Introvert Saturday: The Rise of the New Groupthink

Is creativity fostered best in a group or alone? Companies, schools, and churches have been practicing group brainstorming for decades, as well as steadily increasing public space and decreasing private space in their architectural designs.

But Susan Cain, author of the forthcoming QUIET, has a different perspective, which she expresses in Sunday's New York Times:

SOLITUDE is out of fashion. Our companies, our schools and our culture are in thrall to an idea I call the New Groupthink, which holds that creativity and achievement come from an oddly gregarious place. Most of us now work in teams, in offices without walls, for managers who prize people skills above all. Lone geniuses are out. Collaboration is in.

But there’s a problem with this view. Research strongly suggests that people are more creative when they enjoy privacy and freedom from interruption. And the most spectacularly creative people in many fields are often introverted, according to studies by the psychologists Mihaly Csikszentmihalyi and Gregory Feist. They’re extroverted enough to exchange and advance ideas, but see themselves as independent and individualistic. They’re not joiners by nature.

I highly, highly recommend the whole article, called "The Rise of the New Groupthink," to you, and if you read far enough, you'll find a quote from some guy who wrote a book called Introverts in the Church.

What is your experience? Do you find that group interaction and conversation sparks creativity or kills it?

Saturday, January 7, 2012

Introvert Saturday: Introverts and Hospitality

About the author: Julie Andreen is a mother, wife, professional freelance writer and recovering semi-professional monk who is learning to serve rather than be served. She lives in Phoenix.  

When I was young and single I made a hobby out of traveling to foreign countries at the drop of a hat – alone. When I was 25, I flew to the French Polynesian island of Bora Bora for a week’s vacation. My only companions on the near-deserted white sand beach were some grapes, a loaf of brioche and a stack of magazines. If there were any discos or nightclubs, I wasn’t aware of their existence. I ate alone, I traveled alone and I went snorkeling alone. And I loved every moment of it.

So it won’t shock anyone when I say that I’m a dyed-in-the-wool, confirmed, no-doubt-about-it, introvert. But here’s the kicker: I also have the spiritual gift of hospitality – the one that revolves around making friends and strangers feel comfortable, connected and safe. The one that people like Rahab – who welcomed spies into her home at the risk of her own skin – are lauded for.

Since it’s unlikely that I’ll ever be in a situation like Rahab’s, what does the 21st century version of hospitality look like, particularly for introverts like myself? It’s less about hiding spies on a roof and more about being willing to answer the knock of a lonely or distraught friend at 5:30 p.m., when there are crumbs strewn about on the floor, the dog is whining to be let out, a pot is overflowing on the stove and the baby is crying. Romans 12:13 includes no “introvert clause” when it commands us to be ready to help God’s people when they are in need, and to be eager to practice hospitality.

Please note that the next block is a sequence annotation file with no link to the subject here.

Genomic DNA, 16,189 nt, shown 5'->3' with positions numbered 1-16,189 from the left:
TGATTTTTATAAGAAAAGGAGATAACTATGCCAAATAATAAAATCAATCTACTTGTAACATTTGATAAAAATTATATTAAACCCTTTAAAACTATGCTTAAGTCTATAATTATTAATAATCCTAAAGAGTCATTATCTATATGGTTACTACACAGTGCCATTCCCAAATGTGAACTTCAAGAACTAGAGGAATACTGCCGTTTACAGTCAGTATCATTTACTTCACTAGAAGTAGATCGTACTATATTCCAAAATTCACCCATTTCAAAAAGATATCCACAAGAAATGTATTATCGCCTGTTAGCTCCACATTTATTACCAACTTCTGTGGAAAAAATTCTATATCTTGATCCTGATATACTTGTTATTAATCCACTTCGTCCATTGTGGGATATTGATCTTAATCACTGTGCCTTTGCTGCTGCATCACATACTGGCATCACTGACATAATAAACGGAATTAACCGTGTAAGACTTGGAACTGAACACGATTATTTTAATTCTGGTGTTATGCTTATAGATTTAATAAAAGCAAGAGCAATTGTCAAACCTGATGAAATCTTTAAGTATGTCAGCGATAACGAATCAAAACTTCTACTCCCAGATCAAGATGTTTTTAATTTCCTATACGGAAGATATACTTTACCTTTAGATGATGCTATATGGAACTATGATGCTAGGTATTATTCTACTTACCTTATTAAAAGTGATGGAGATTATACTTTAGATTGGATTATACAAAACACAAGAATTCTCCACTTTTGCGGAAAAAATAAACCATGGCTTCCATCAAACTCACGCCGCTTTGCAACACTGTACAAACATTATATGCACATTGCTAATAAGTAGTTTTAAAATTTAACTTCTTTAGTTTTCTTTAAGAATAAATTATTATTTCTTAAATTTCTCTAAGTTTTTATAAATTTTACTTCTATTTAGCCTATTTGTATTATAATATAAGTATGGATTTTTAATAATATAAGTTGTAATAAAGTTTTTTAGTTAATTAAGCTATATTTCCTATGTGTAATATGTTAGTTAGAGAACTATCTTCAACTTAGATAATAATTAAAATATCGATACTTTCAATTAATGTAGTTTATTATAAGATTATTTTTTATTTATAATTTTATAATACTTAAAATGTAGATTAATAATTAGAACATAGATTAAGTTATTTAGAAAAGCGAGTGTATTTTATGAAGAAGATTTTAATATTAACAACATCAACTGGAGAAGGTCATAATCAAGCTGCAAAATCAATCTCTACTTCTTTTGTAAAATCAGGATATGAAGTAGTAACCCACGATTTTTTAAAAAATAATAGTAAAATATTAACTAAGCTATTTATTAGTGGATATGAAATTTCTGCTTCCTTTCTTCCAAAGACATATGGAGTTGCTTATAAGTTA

If there was ever any question in mind about whether I had this particular spiritual gift, it was when I realized that for me, having people “drop by” unannounced is a joy, not an annoyance. I felt happy, rather than indignant, when guests would go rifling through my kitchen drawers in search of a utensil. I was actually disappointed when I realized that my husband didn’t want to “babied” when he was sick.

It may seem incongruous that a person with my monk-like tendencies could also possess a God-given talent that revolves around – gasp – people. But introverts are engineered for hospitality. We want to listen to others, and have them listen – really listen – to us, without distraction or meaningless chit-chat. We want the deep, real, authentic stuff. Those things, by and large, tend to emerge within a home, where people feel safe to share their lives. Having people in my home means that I have the floor (pun intended). I can focus on you, and you alone. Warts and all.

Practicing hospitality also helps me express feelings that I would otherwise never manage to squeak out with actual words. In spite of the fact that I’m a writer, telling people that I care about them anywhere but on paper or via a Facebook page doesn’t exactly come easily. In fact, it’s almost a form of torture. Making someone a meal or letting them hang out and tell me their problems conveys those feelings in a way that I couldn’t otherwise express, or at least it helps grease the “I love you, you love me” wheels just a little bit.

But as the old cliché goes, the gift of hospitality is both a blessing and a curse, at least for an introvert. A blessing, because I tend to have fewer, yet deeper relationships, but also a curse, because as a sinful human being, I know that my reluctance to move outside the comfortable confines of my home means that I am severely limiting the work of God in my life and others – a sin. To truly serve God, I have to be ready and willing to step out of my ‘comfort zone’ once in a while, serving others where they are, instead of where I want to be.